Some decades back, our local PBS station would run several British shows on Friday nights. For many Americans this was their first exposure to classic UK fare and, for me, solidified my love of British humour. (See what I did there?) Here are a few of the shows that grabbed our attention and found their place in America’s heart.
Fawlty Towers – Basil Fawlty is having a bad day. Every day at Fawlty Towers is a bad day for Basil, especially if his “little piranha fish” wife Sybil has anything to do with it. Easily frustrated, Basil’s constantly trying to ‘raise the tone’ of their hotel, set on the so-called ‘English Riviera’ in South-West England.
The brainchild of main character John Cleese, who plays Basil, the show was inspired by a hotelier that ran a hotel where the members of Monty Python were staying at in Torquay, Devon, whom Cleese described as “the rudest man I’ve ever come across in my life”. The man’s antics included tossing Eric Idle’s briefcase out a window “in case it contained a bomb” and viewed his guests as a “colossal inconvenience” according to Michael Palin.
Flanked by a Spanish waiter, Manuel, who’s English is spotty at best, a constantly exasperated waitress Polly, and an always amused wife and co-owner, Sybil, Basil’s eccentricities and short fuse cause frequent misunderstanding and the commensurate havoc to go with it.
Farty Towels (yes, you should always pay attention to the sign out front) is some of the best British farcical humor this side of the Flying Circus.
Red Dwarf – Dave Lister is having a day. Every day on the Red Dwarf is just a day and much like any day of the last 3 million years – except Dave is awake. Well, that, and he’s about 3 million light years away from Earth.
Dave isn’t a particularly great example of humanity, but he is the LAST known example of humanity. Formerly the absolute lowest technician on the ship, Lister was in suspended animation as punishment for bringing a pregnant cat on board. During his stasis, a fatal dose of radioactive Cadmium leaked into the ship and killed everyone aboard except Lister and his cat.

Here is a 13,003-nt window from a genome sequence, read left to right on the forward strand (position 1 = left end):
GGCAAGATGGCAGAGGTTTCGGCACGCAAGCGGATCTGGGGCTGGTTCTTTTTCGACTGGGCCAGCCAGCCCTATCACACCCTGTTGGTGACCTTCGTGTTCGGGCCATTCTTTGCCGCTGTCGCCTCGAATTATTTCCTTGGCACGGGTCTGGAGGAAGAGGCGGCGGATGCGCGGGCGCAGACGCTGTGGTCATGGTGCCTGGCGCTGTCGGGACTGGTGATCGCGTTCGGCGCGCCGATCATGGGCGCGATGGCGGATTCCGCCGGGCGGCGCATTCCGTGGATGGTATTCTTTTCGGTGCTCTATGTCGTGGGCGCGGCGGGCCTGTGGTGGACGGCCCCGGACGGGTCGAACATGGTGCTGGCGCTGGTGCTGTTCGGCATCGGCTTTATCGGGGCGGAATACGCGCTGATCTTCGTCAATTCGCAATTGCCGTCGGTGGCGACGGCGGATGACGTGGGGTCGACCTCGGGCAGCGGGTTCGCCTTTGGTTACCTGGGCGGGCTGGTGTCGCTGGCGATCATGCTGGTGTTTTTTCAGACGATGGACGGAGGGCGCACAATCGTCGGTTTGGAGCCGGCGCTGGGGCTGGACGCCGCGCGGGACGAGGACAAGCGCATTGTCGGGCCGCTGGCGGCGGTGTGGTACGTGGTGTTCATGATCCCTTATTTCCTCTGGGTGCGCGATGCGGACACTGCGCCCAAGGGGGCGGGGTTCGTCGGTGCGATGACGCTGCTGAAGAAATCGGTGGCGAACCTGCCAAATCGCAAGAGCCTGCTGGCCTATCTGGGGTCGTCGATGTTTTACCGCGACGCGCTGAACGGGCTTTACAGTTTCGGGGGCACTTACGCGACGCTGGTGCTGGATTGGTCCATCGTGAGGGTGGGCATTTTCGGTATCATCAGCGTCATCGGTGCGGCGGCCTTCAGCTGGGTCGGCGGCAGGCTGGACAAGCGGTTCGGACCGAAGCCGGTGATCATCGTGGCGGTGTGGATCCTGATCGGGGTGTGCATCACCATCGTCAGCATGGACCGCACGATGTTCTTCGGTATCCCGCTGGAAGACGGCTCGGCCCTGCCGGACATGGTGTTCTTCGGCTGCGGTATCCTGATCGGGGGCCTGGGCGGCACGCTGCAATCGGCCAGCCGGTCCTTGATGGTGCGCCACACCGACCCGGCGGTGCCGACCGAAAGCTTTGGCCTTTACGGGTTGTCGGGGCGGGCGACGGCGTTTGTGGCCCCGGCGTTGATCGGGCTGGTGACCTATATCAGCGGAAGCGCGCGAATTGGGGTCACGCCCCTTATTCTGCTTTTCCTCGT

3 million years later Holly, the ship’s computer, determined the radiation had declined to a safe level and brought Dave out of stasis. To try and keep Lister sane, the computer resurrects a hologram of Lister’s bunk-mate, Arnold Rimmer, a man so hapless that even losers would avoid him as bad luck, and the person responsible for the leak that flooded the ship.
Add to that the descendants of Lister’s cat (Frankenstein, by the way) had evolved into an incredibly stylish, and incredibly vain, humanoid, and Kryten, an angular-headed and rather prudish service mechanoid they pick up along the way.
Are You Being Served? – Captain Peacock is having a bad day. Every day at the London Flagship location of Grace Brothers Department store is another day of herding cats, also known as the staffs of Men’s and Ladies Furnishings departments.
Positioned on either side of the generous aisle leading from the first floor elevators the series follows the misadventures of, and the skirmishes between, the staff of each department and Captain Peacock , the stuffy senior clerk and Floorwalker, is constantly having to referee battles between the two departments while doing his best to suck up to the out-of-touch and bumbling Floor Manager Mister Rumbold.
On the Ladies side is Miss Slocombe (The wonderful Mollie Sugden), a woman of ‘that certain age’ who affects a posh demeanor – until crossed, when her not-so-posh side erupts. Were her constantly changing hair colors not enough to gain attention, Miss Slocombe is of the type of person that doesn’t so much ‘move’ as she ‘sets sail’. What’s worse, she is forever scandalized by her young clerk, Miss Brahms, a typical young Londoner.
For the Men’s Department, Mister Humphries, played by the incredibly funny and talented John Inman, is a middle-aged man who still lives with his mother. Bringing his extensive background in British pantomime, Inman played Mister Humphries as a stereotypically gay man who throws around biting ripostes and double-entendres with a campy flourish, and often breaks the 4th wall to speak directly to the audience. Wonderfully hilarious, Mister Humphries often is heard saying the show’s signature line “Are you free?”
Speaking of double-entendres… (we were, right?) There is a character we never see, but hear a lot about – Miss Slocombe’s cat. The cat’s name is Tiddles, incidentally, but… well, you’ll just have to watch.
The library has a huge selection of British comedy (and drama!) and these three should give you a great start on it.
~posted by Jay F.